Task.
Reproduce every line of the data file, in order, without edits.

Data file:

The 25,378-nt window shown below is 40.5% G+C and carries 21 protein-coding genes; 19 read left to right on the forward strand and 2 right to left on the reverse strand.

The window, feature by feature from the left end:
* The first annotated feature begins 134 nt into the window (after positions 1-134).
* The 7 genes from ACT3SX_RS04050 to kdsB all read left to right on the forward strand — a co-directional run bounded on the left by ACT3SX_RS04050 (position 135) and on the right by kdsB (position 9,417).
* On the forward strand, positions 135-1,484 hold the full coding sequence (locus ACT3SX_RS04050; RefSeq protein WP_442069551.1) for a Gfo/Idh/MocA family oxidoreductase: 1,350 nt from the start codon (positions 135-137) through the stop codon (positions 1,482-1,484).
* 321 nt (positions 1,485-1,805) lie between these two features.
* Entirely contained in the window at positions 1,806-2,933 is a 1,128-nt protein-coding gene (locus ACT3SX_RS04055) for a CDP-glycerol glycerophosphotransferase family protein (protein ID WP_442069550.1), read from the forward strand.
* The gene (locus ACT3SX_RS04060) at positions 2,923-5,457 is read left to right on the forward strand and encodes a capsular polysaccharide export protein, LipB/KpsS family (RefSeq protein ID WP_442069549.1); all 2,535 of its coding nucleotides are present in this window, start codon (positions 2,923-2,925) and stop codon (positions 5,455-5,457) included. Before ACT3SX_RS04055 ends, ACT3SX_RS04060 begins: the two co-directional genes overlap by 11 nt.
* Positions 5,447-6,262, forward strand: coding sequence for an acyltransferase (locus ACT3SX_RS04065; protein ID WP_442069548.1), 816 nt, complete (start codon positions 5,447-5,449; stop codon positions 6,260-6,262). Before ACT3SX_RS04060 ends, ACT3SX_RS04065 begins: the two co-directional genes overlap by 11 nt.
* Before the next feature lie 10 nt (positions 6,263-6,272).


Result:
The 25,378-nt window shown below is 40.5% G+C and carries 21 protein-coding genes; 19 read left to right on the forward strand and 2 right to left on the reverse strand.

The window, feature by feature from the left end:
* The first annotated feature begins 134 nt into the window (after positions 1-134).
* The 7 genes from ACT3SX_RS04050 to kdsB all read left to right on the forward strand — a co-directional run bounded on the left by ACT3SX_RS04050 (position 135) and on the right by kdsB (position 9,417).
* On the forward strand, positions 135-1,484 hold the full coding sequence (locus ACT3SX_RS04050; RefSeq protein WP_442069551.1) for a Gfo/Idh/MocA family oxidoreductase: 1,350 nt from the start codon (positions 135-137) through the stop codon (positions 1,482-1,484).
* 321 nt (positions 1,485-1,805) lie between these two features.
* Entirely contained in the window at positions 1,806-2,933 is a 1,128-nt protein-coding gene (locus ACT3SX_RS04055) for a CDP-glycerol glycerophosphotransferase family protein (protein ID WP_442069550.1), read from the forward strand.
* The gene (locus ACT3SX_RS04060) at positions 2,923-5,457 is read left to right on the forward strand and encodes a capsular polysaccharide export protein, LipB/KpsS family (RefSeq protein ID WP_442069549.1); all 2,535 of its coding nucleotides are present in this window, start codon (positions 2,923-2,925) and stop codon (positions 5,455-5,457) included. Before ACT3SX_RS04055 ends, ACT3SX_RS04060 begins: the two co-directional genes overlap by 11 nt.
* Positions 5,447-6,262, forward strand: coding sequence for an acyltransferase (locus ACT3SX_RS04065; protein ID WP_442069548.1), 816 nt, complete (start codon positions 5,447-5,449; stop codon positions 6,260-6,262). Before ACT3SX_RS04060 ends, ACT3SX_RS04065 begins: the two co-directional genes overlap by 11 nt.
* Before the next feature lie 10 nt (positions 6,263-6,272).